nep-fdg New Economics Papers
on Financial Development and Growth
Issue of 2008‒07‒05
three papers chosen by
Iulia Igescu
Global Insight, GmbH

  1. Finance and Growth: When Does Credit Really Matter? By Coricelli, Fabrizio; Roland, Isabelle
  2. Tax Evasion and Growth: a Banking Approach By Max Gillman; Michal Kejak
  3. A Quantitative Exploration of the Golden Age of European Growth By Francisco Alvarez-Cuadrado; Mihaela I. Pintea

  1. By: Coricelli, Fabrizio; Roland, Isabelle
    Abstract: The paper provides a simple theory and empirical evidence on the asymmetric effect of credit markets on output decline and output growth. When credit markets are underdeveloped and enterprise activity is financed outside the banking sector, exogenous shocks may induce a break-up of both credit and production chains, leading to sudden and sharp collapses in output. The development of a banking sector can reduce the probability of such collapses. Using industry-level data across a large cross-section of countries, the empirical analysis suggests that credit markets play a more important role in softening output declines than in fostering growth or recovery. These results suggest that credit markets are one of the main suspects for explaining why the magnitude of output declines tends to be larger in emerging markets than in advanced market economies.
    Keywords: credit and output; Emerging Economies; sharp recessions
    JEL: E44 O43
    Date: 2008–06
  2. By: Max Gillman (Cardiff University); Michal Kejak (The Center for Economic Research and Graduate Education of Charles University (CERGE EI))
    Abstract: The paper formalizes the relation between flat taxes and growth when there is a competitive equilibrium tax evasion. A decentralized tax evasion service is supplied by the banking sector. The bank production function follows the financial intermediation microfoundation approach, with deposits as an input. Across a class of endogenous growth models, tax evasion decreases the effective tax rate, and thereby lessens the negative effect of taxes on growth. And as the tax rate rises, tax evasion causes the growth rate to fall by less. Underlying the results is a fiscal principle whereby tax evasion creates, or magnifies, a rising demand price sensitivity to higher tax rates.
    Keywords: Tax evasion, financial intermediation, endogenous growth, and flat taxes.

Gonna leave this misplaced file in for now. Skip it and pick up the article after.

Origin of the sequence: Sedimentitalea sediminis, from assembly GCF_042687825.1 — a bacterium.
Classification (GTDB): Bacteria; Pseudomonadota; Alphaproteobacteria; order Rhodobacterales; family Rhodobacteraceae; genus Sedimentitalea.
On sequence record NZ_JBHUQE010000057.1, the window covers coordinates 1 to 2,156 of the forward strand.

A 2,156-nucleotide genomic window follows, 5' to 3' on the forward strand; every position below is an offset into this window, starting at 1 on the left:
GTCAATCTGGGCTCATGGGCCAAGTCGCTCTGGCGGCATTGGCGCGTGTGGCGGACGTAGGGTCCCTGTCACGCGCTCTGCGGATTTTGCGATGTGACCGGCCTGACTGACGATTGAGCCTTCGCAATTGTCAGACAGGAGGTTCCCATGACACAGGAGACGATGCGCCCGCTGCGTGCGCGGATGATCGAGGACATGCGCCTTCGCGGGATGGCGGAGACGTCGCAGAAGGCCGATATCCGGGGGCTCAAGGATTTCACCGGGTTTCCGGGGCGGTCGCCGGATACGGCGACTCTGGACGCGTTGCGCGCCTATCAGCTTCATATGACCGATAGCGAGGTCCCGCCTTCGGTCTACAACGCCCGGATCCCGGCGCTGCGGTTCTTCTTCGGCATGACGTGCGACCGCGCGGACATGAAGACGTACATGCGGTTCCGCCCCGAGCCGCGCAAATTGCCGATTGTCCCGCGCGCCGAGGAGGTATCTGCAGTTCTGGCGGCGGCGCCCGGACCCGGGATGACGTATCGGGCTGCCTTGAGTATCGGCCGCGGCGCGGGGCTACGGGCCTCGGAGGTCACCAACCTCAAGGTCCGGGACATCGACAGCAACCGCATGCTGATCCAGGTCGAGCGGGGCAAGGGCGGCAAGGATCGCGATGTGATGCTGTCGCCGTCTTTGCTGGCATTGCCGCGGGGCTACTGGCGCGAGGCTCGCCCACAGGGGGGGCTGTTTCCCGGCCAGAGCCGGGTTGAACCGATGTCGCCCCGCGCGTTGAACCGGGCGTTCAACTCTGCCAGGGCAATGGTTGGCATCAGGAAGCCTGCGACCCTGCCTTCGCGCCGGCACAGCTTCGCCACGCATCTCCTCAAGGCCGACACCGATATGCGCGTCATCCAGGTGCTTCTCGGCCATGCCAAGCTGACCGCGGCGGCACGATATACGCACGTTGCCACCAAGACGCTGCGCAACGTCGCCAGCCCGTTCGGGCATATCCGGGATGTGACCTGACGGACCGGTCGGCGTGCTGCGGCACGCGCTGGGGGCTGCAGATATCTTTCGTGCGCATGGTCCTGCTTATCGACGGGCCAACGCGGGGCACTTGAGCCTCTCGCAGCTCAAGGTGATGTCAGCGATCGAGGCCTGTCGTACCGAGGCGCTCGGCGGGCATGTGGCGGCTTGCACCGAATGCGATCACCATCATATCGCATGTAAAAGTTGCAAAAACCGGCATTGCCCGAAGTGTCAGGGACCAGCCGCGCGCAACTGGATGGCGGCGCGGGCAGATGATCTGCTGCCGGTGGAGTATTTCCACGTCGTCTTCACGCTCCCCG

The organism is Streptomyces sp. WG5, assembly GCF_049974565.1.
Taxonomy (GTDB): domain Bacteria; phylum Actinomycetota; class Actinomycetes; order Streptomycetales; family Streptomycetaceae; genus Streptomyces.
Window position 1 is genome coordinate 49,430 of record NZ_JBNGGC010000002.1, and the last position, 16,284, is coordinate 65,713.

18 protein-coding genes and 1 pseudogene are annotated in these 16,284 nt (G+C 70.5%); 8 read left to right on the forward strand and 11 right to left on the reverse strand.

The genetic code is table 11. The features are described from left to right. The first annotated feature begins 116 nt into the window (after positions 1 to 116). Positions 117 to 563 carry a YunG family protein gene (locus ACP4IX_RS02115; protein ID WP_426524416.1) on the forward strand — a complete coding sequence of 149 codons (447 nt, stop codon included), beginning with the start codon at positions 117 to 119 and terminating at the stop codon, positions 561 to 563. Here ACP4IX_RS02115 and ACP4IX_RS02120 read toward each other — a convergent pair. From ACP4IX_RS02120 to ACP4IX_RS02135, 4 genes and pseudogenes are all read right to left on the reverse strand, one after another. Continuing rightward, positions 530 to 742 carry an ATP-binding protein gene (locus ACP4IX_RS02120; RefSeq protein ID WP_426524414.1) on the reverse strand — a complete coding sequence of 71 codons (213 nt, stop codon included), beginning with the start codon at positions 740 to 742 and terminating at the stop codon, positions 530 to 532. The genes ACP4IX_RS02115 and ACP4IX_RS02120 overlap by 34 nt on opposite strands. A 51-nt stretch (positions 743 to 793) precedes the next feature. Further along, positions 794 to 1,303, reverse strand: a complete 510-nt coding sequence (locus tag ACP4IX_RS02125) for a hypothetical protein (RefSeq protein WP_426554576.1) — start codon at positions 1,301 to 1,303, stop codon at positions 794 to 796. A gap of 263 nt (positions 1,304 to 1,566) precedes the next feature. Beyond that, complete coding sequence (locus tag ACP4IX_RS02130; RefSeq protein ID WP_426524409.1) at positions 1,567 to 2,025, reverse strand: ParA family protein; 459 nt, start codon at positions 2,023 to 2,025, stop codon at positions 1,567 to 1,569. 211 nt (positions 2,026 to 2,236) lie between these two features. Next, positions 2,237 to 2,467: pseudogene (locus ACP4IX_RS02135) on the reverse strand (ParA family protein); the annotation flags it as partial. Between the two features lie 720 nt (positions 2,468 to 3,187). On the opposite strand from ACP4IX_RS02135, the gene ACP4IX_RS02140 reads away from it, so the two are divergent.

JEL: E13 E62 H26 O41
    Date: 2008–06
  3. By: Francisco Alvarez-Cuadrado (Department of Economics, McGill University); Mihaela I. Pintea (Department of Economics, Florida International University)
    Abstract: Income per capita in some Western European countries more than tripled in the two and a half decades that followed World War II. The literature has identified several factors behind this outstanding growth episode, specifically; structural change associated with large migrations from agriculture to nonagricultural sectors, the Marshall Plan combined with the public provision of infrastructure, the surge of intra-European trade, and the reconstruction process that followed the devastation of the war. This paper is an attempt to formalize and quantify the direct contribution of each one of these factors to growth during the European Golden Age. Our results highlight the importance of reconstruction growth and structural change, and point to the limited role of the Marshall Plan, and the late contribution of intra-European trade.
    Keywords: Economic Growth, European Economic History 1913-, Computable General Equilibrium Models.
    JEL: O40 N14 C68
    Date: 2008–06

This nep-fdg issue is ©2008 by Iulia Igescu. It is provided as is without any express or implied warranty. It may be freely redistributed in whole or in part for any purpose. If distributed in part, please include this notice.
General information on the NEP project can be found at For comments please write to the director of NEP, Marco Novarese at <>. Put “NEP” in the subject, otherwise your mail may be rejected.
NEP’s infrastructure is sponsored by the School of Economics and Finance of Massey University in New Zealand.